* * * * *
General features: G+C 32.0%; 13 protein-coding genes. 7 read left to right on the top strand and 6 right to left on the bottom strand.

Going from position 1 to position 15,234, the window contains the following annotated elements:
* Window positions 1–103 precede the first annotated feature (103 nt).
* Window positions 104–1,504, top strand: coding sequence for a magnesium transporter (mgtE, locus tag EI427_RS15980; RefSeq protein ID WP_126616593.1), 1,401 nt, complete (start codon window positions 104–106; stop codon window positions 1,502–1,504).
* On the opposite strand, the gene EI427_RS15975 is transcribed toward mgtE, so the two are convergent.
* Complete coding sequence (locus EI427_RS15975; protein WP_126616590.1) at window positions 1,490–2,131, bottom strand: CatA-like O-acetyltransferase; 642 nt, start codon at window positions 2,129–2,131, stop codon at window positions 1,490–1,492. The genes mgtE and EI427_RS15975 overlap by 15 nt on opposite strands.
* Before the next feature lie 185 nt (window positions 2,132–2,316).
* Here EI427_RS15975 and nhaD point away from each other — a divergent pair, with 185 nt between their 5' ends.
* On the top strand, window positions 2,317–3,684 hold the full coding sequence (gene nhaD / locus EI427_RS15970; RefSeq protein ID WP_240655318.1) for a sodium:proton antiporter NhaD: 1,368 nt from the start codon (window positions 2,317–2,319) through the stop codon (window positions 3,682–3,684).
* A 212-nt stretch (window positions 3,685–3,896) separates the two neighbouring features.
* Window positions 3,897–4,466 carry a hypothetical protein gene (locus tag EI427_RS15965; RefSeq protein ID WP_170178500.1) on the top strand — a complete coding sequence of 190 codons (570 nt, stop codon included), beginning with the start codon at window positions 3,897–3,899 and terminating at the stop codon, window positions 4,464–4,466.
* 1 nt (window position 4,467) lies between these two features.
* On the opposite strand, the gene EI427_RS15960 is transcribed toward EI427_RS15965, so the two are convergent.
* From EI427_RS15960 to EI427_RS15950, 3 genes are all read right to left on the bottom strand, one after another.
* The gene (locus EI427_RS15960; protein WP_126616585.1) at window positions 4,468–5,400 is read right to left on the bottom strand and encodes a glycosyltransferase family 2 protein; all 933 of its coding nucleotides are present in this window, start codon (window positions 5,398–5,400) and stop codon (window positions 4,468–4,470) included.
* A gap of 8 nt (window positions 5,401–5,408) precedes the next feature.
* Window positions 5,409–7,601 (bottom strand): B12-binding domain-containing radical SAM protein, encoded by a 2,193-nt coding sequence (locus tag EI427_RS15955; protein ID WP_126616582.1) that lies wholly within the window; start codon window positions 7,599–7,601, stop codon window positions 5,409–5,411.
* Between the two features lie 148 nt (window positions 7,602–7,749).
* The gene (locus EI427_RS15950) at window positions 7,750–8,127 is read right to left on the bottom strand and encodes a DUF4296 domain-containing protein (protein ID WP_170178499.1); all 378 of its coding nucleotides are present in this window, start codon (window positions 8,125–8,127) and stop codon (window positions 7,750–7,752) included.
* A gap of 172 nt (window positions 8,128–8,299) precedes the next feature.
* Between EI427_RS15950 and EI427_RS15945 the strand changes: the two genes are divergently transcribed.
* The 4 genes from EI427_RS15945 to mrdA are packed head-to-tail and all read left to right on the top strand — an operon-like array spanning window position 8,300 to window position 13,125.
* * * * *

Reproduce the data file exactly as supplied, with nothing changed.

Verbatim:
General features: G+C 32.0%; 13 protein-coding genes. 7 read left to right on the top strand and 6 right to left on the bottom strand.

Going from position 1 to position 15,234, the window contains the following annotated elements:
* Window positions 1–103 precede the first annotated feature (103 nt).
* Window positions 104–1,504, top strand: coding sequence for a magnesium transporter (mgtE, locus tag EI427_RS15980; RefSeq protein ID WP_126616593.1), 1,401 nt, complete (start codon window positions 104–106; stop codon window positions 1,502–1,504).
* On the opposite strand, the gene EI427_RS15975 is transcribed toward mgtE, so the two are convergent.
* Complete coding sequence (locus EI427_RS15975; protein WP_126616590.1) at window positions 1,490–2,131, bottom strand: CatA-like O-acetyltransferase; 642 nt, start codon at window positions 2,129–2,131, stop codon at window positions 1,490–1,492. The genes mgtE and EI427_RS15975 overlap by 15 nt on opposite strands.
* Before the next feature lie 185 nt (window positions 2,132–2,316).
* Here EI427_RS15975 and nhaD point away from each other — a divergent pair, with 185 nt between their 5' ends.
* On the top strand, window positions 2,317–3,684 hold the full coding sequence (gene nhaD / locus EI427_RS15970; RefSeq protein ID WP_240655318.1) for a sodium:proton antiporter NhaD: 1,368 nt from the start codon (window positions 2,317–2,319) through the stop codon (window positions 3,682–3,684).
* A 212-nt stretch (window positions 3,685–3,896) separates the two neighbouring features.
* Window positions 3,897–4,466 carry a hypothetical protein gene (locus tag EI427_RS15965; RefSeq protein ID WP_170178500.1) on the top strand — a complete coding sequence of 190 codons (570 nt, stop codon included), beginning with the start codon at window positions 3,897–3,899 and terminating at the stop codon, window positions 4,464–4,466.
* 1 nt (window position 4,467) lies between these two features.
* On the opposite strand, the gene EI427_RS15960 is transcribed toward EI427_RS15965, so the two are convergent.
* From EI427_RS15960 to EI427_RS15950, 3 genes are all read right to left on the bottom strand, one after another.
* The gene (locus EI427_RS15960; protein WP_126616585.1) at window positions 4,468–5,400 is read right to left on the bottom strand and encodes a glycosyltransferase family 2 protein; all 933 of its coding nucleotides are present in this window, start codon (window positions 5,398–5,400) and stop codon (window positions 4,468–4,470) included.
* A gap of 8 nt (window positions 5,401–5,408) precedes the next feature.
* Window positions 5,409–7,601 (bottom strand): B12-binding domain-containing radical SAM protein, encoded by a 2,193-nt coding sequence (locus tag EI427_RS15955; protein ID WP_126616582.1) that lies wholly within the window; start codon window positions 7,599–7,601, stop codon window positions 5,409–5,411.
* Between the two features lie 148 nt (window positions 7,602–7,749).
* The gene (locus EI427_RS15950) at window positions 7,750–8,127 is read right to left on the bottom strand and encodes a DUF4296 domain-containing protein (protein ID WP_170178499.1); all 378 of its coding nucleotides are present in this window, start codon (window positions 8,125–8,127) and stop codon (window positions 7,750–7,752) included.
* A gap of 172 nt (window positions 8,128–8,299) precedes the next feature.
* Between EI427_RS15950 and EI427_RS15945 the strand changes: the two genes are divergently transcribed.
* The 4 genes from EI427_RS15945 to mrdA are packed head-to-tail and all read left to right on the top strand — an operon-like array spanning window position 8,300 to window position 13,125.